"We have determined that the Soviet strategic advances depend on Western technology to a far greater degree than anybody ever dreamed of. It just doesn't make any sense for us to spend additional billions of dollars to protect ourselves against the capabilities that the Soviets have developed largely by virtue of having pretty much of a free ride on our research and development.
"They use every method you can imagine--purchase, legal and illegal; theft; bribery; espionage; scientific exchange; study of trade press, and invoking the Freedom of Information Act--to get this information.
"We found that scientific exchange is a big hole. We send scholars or young people to the Soviet Union to study Pushkin poetry; they send a 45-year-old man out of the KGB or defense establishment to exactly the schools and the professors who are working on sensitive technologies.
"The KGB has developed a large, independent, specialized organization which does nothing but work on getting access to Western science and technology. They have been recruiting about 100 young scientists and engineers a year for the last 15 years. They roam the world looking for technology to pick up.
"Back in Moscow there are 400 or 500 assessing what they might need and where they might get it--doing their targeting and then assessing what they get. It's a very sophisticated and far-flung operation."
Sutton's point in citing the CIA Director's words was that the Soviet Union, contrary to the popular mythology in the United States that it had independently developed its technological and military might and thus constituted a huge threat to the United States, was in fact largely dependent on transferred Western technology and military productive equipment.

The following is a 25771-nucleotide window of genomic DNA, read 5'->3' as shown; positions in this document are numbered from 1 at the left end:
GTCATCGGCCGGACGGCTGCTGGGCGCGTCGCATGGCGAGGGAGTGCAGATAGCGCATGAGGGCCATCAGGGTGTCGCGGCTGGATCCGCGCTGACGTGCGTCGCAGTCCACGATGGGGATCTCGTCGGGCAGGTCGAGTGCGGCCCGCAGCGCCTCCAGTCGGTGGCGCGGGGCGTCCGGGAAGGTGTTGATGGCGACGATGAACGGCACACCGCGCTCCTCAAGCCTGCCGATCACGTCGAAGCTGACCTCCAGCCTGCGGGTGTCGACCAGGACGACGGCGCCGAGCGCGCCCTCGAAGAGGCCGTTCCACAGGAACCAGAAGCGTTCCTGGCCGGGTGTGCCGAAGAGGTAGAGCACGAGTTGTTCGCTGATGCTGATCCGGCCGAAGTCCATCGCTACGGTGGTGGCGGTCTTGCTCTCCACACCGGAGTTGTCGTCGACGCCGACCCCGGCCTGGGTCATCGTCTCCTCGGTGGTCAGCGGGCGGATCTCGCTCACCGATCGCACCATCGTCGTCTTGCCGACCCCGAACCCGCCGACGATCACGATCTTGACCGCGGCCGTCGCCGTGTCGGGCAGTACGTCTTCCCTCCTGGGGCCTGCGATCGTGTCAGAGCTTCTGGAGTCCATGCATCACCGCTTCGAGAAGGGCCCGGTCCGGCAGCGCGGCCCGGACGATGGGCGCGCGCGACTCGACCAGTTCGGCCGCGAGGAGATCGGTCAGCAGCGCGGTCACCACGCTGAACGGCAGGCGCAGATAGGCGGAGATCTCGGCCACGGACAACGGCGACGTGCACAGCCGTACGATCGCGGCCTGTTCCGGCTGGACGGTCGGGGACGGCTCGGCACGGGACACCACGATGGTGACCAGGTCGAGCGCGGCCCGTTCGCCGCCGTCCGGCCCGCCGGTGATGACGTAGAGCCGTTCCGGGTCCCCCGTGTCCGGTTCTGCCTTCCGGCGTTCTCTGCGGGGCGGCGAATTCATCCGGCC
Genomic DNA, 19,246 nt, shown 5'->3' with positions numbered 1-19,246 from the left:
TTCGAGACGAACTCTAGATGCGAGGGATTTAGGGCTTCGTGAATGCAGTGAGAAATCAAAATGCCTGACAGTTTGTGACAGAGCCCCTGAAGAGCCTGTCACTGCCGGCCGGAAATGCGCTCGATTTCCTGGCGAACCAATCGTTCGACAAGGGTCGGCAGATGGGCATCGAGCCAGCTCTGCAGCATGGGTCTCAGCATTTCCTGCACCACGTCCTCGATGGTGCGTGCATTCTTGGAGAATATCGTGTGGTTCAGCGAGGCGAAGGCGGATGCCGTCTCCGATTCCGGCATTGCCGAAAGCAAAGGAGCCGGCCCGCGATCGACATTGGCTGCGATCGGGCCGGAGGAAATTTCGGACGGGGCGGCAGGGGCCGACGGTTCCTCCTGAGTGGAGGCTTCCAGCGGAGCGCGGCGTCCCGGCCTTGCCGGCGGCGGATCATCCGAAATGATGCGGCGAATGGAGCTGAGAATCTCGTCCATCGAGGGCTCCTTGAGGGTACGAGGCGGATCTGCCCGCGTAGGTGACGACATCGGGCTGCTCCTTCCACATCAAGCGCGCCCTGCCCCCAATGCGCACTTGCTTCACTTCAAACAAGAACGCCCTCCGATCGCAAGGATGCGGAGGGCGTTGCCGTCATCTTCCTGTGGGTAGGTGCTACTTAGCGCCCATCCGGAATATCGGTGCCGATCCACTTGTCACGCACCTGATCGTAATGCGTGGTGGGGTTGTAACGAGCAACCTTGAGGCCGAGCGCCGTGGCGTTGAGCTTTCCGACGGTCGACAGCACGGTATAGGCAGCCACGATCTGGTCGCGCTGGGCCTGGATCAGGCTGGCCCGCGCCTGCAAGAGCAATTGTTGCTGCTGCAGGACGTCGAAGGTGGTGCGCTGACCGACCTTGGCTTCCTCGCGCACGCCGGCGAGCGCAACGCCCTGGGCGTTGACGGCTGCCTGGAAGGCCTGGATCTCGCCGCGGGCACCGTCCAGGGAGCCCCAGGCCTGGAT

Articles by Other Authors that Shed Light on the Cold War
Daniel Ellsberg: "The Cold War Was Based on a Lie"
* "...[A]ny member of the Cocom (Coordinating Committee; the operating arm of the Consultative Group established by NATO and Japan in 1950 to coordinate the export controls of the major industrial nations) group of nations has veto power and that no shipment has ever been made to the Soviet Union without the unanimous approval of all members. Thus, the transfer of Danish maritime technology in 1959 had implicit or explicit State Department approval." [pg. 56]
** The Department of Defense objection was given in testimony by John H. Williams, Staff Director, Industrial Production Equipment Division, Assistant Secretary of Defense, Installations and Logistics, March 2, 1961 in U.S. Senate, Committee on the Judiciary, Export of Ball Bearing Machines to Russia, Hearings, 87th Congress, 1st session (Washington, 1961), p. 267, which is available online at https://babel.hathitrust.org/cgi/pt?id=umn.31951d02120617f;view=1up;seq=3 . Williams stated as follows:
"I hold the position of Staff Director, Industrial Production Equipment Division, in the Office of the Assistant Secretary of Defense for Installations and Logistics. In this capacity, it is one of my functions to act as technical adviser to the Office of the Assistant Secretary of Defense (ISA) on technical matters relating to the defense position on the export of industrial production equipment. I have been assigned to this function because of my background of many years in the machine-tool trade.